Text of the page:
Sturt Creek begins as an anonymous waterway in the Northern Territory, where the Kimberley gorge country meets the Tanami Desert, then moving north incorporates numerous other creeks and swings south west at Inverway Station near the Buntine Highway, then fills waterholes all the way to Wolfe Creek, that enters from the north near Skeen Waterhole.
During the Wet season Sturt Creek becomes a kilometre wide wall of water that sometimes puts sections of Birrindudu, Sturt Creek and other homesteads under water. It roars across the elevated causeway on the Tanami Road and fills the lagoons and water holes and Lake Gregory, then sinks into the Great Sandy Desert to replenish the aquifers and wells along the Canning Stock Route past Lake Disappointment.
A baby pram lies partially immersed in the water hole near the causeway, where a dozen grazing horses watch me warily. I chart a meandering pathway, then collapse against an ant-free tree. Metre by metre the horses edge closer three abreast, while others keep their eyes on retreat. They sniff my face and exhale their hot breath on my skin while I gaze into the pools of their huge eyes. Some say they’re descendants of Irish thoroughbred racehorses. Arab and Persian horses introduced by a Catholic priest in the 1930's, then crossed with the tough mustering horses brought over from Queensland by the early drovers. These powerful creatures with their scarred legs and chipped hooves flourish in the creek beds between the deserts, and despite being regularly faced with their own starvation they offer no threat to humans. And, luckily, they’re oblivious to the order from the Pastoral Lands Board ordering the superbly recalcitrant Aboriginal leaseholders to shoot them.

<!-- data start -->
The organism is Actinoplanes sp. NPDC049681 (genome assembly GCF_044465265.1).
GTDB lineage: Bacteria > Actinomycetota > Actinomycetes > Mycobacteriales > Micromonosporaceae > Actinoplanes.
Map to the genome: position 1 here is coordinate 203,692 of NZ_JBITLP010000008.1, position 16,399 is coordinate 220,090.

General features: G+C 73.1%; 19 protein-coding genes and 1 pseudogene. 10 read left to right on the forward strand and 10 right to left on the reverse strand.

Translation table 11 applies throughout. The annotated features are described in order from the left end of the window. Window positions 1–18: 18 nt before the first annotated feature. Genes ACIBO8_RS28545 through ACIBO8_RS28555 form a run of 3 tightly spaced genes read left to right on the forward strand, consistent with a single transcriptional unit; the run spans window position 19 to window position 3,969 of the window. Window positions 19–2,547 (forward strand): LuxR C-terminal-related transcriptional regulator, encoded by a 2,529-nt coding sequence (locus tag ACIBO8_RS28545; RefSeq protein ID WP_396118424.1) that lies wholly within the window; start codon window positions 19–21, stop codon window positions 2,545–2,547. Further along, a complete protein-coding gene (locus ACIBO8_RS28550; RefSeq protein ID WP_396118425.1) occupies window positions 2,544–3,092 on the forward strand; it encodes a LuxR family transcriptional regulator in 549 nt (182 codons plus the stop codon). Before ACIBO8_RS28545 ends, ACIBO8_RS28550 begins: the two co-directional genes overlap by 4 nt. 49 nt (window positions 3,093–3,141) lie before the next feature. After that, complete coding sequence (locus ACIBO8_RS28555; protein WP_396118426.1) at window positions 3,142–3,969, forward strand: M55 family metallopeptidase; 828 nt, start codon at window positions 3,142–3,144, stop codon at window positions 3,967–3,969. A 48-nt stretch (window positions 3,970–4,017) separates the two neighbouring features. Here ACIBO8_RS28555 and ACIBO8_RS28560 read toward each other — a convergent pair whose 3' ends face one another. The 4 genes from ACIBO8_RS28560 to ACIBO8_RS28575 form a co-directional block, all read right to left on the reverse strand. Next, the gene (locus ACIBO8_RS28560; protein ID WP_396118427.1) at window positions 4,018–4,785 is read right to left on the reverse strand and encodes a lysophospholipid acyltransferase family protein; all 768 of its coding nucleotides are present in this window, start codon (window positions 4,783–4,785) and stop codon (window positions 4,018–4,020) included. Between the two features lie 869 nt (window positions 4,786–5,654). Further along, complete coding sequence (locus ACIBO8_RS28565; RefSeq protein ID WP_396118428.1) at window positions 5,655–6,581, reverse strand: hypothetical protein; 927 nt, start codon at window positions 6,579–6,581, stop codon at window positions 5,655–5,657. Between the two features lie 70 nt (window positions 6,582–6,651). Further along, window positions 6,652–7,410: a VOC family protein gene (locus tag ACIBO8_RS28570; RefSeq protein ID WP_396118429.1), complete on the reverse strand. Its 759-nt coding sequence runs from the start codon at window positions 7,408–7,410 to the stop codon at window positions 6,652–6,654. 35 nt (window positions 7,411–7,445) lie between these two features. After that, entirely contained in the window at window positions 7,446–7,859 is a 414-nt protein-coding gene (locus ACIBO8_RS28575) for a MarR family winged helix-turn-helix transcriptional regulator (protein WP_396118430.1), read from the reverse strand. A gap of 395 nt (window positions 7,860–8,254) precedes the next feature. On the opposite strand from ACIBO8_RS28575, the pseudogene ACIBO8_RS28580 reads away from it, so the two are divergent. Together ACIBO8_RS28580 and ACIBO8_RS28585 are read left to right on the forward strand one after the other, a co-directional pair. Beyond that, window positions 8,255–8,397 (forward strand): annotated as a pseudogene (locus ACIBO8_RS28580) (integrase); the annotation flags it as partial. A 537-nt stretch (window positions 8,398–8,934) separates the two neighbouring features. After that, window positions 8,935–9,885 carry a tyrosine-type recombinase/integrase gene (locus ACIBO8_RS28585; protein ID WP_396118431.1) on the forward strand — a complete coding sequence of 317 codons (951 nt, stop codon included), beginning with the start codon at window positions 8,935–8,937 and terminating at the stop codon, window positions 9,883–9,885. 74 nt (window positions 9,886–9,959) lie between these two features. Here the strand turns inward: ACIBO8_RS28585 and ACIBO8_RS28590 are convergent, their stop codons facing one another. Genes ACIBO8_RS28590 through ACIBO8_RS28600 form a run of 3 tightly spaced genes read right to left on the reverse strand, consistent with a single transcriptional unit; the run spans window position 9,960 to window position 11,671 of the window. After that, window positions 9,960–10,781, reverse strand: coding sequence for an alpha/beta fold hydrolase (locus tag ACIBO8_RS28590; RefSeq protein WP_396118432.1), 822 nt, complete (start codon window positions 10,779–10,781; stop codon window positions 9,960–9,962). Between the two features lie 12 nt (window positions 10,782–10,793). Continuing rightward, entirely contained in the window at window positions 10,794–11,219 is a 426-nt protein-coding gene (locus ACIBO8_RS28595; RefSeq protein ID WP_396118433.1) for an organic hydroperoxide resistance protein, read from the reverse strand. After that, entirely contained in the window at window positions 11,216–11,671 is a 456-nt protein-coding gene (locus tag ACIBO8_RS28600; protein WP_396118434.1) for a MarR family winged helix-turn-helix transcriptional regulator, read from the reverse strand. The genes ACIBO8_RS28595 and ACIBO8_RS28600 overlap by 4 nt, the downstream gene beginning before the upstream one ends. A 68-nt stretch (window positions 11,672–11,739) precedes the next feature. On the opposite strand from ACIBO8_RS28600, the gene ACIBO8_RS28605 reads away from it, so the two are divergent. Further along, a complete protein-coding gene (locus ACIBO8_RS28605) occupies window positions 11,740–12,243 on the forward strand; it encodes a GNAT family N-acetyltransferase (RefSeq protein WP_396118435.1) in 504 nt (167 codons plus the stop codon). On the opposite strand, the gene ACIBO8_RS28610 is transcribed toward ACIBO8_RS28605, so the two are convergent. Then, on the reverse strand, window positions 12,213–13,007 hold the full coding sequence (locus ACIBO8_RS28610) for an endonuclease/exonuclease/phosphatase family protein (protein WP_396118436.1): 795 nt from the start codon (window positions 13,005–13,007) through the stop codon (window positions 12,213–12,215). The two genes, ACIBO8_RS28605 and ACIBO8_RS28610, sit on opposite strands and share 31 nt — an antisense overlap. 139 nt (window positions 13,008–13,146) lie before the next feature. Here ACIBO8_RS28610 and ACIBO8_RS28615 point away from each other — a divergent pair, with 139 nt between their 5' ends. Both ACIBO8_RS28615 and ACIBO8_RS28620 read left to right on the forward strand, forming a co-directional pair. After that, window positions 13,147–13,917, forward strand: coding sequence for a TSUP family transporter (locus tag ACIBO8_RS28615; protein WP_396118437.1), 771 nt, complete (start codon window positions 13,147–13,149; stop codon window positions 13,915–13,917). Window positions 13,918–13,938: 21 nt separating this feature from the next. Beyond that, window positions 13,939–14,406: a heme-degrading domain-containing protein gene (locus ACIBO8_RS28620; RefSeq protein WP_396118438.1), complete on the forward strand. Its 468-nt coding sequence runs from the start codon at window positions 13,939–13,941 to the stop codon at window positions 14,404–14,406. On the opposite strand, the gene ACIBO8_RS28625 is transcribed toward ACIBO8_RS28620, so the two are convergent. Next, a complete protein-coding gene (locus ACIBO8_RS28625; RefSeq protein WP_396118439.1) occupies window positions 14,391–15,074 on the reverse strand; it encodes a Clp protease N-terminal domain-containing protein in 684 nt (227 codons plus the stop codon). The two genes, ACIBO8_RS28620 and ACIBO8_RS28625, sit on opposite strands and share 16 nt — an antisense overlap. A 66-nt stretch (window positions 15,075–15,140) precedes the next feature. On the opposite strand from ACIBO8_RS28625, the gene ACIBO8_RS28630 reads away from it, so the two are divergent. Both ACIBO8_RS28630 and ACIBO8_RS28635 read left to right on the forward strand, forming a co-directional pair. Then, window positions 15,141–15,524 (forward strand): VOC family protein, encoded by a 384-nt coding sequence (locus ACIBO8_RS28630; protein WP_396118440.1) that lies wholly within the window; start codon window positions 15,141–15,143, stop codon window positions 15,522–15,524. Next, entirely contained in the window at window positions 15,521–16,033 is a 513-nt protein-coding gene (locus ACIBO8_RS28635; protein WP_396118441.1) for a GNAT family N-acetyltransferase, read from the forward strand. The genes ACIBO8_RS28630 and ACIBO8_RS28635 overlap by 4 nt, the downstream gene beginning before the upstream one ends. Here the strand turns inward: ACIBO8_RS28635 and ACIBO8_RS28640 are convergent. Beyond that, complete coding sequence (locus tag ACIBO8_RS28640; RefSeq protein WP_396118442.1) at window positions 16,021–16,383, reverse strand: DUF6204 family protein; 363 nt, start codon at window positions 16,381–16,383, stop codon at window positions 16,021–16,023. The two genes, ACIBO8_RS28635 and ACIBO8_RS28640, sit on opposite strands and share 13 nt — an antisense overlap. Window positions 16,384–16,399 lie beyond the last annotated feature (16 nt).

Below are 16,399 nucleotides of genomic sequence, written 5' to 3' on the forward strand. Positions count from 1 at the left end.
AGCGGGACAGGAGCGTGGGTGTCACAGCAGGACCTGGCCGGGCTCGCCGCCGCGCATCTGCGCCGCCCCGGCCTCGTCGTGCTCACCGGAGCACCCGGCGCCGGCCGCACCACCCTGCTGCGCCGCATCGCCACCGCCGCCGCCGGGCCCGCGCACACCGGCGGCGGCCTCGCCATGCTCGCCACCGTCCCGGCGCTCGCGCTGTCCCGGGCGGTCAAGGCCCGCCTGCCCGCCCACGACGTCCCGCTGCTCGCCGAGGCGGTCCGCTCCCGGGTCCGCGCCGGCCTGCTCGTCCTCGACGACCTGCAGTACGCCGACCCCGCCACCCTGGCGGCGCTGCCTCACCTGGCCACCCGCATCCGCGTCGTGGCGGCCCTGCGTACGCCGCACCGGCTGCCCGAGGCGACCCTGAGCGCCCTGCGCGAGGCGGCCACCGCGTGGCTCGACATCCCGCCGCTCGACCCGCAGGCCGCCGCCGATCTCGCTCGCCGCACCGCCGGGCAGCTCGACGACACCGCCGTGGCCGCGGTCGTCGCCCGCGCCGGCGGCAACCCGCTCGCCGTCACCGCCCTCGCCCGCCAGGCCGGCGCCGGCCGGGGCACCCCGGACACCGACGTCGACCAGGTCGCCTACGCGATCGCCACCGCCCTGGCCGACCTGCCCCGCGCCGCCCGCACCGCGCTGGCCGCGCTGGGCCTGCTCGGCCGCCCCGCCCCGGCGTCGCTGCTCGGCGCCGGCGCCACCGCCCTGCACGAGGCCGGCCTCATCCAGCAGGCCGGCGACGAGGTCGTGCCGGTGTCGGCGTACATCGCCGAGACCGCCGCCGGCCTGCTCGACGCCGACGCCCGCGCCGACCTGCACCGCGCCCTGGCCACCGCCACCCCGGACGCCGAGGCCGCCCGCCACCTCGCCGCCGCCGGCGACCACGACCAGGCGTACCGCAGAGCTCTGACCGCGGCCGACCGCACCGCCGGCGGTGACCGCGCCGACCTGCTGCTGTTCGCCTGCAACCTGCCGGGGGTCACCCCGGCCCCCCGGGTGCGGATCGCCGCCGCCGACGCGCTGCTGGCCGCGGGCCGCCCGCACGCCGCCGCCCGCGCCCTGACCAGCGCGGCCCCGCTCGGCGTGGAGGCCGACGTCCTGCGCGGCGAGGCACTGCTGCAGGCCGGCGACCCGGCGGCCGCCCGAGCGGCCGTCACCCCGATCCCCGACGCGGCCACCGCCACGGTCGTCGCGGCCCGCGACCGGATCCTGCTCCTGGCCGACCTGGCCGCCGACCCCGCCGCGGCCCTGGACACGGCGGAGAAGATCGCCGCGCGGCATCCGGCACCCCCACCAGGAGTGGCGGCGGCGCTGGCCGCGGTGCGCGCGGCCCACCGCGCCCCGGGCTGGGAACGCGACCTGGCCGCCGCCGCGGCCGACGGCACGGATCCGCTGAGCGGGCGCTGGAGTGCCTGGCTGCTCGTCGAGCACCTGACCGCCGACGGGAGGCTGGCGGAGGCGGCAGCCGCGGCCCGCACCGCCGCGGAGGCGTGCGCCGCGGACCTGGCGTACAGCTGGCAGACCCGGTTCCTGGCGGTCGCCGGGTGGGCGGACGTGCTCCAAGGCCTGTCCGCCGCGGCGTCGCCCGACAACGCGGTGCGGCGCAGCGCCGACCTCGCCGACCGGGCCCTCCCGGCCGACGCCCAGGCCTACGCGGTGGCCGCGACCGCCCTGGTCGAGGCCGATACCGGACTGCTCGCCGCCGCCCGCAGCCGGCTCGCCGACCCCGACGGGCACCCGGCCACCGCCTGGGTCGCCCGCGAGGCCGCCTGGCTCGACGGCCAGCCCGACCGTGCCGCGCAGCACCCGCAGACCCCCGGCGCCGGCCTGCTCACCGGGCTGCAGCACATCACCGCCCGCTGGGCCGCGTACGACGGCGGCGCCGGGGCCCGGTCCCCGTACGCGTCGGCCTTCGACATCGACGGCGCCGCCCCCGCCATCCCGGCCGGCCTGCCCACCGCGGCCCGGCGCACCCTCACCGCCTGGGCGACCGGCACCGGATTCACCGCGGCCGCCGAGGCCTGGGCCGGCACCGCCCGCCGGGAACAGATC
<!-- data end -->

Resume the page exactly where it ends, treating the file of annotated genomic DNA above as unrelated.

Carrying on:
Five garden workers watch me warily as I park in front of the Billiluna administration centre next to the single generator power station. A thickset man fixes his eyes onto me, then taps his empty Coke bottle on a wooden bench. A man behind the counter inside the office ignores my presence for five minutes, until I ask for Mary Darkie. A European-accented man emerges from an inner office and introduces himself as Arthur Rosenwald, husband of Manager Trudy. She’s a thin slightly wrinkled blond woman only recently arrived, but wears the relaxed manner of an outback veteran. She greets me in passing, as she enters with Mary Darkie, a plump thirty-five year old with a guileless expression and pearl white teeth and nails, and described by others as being as much white as black. She treads both worlds with aplomb. She was ten when the boys disappeared.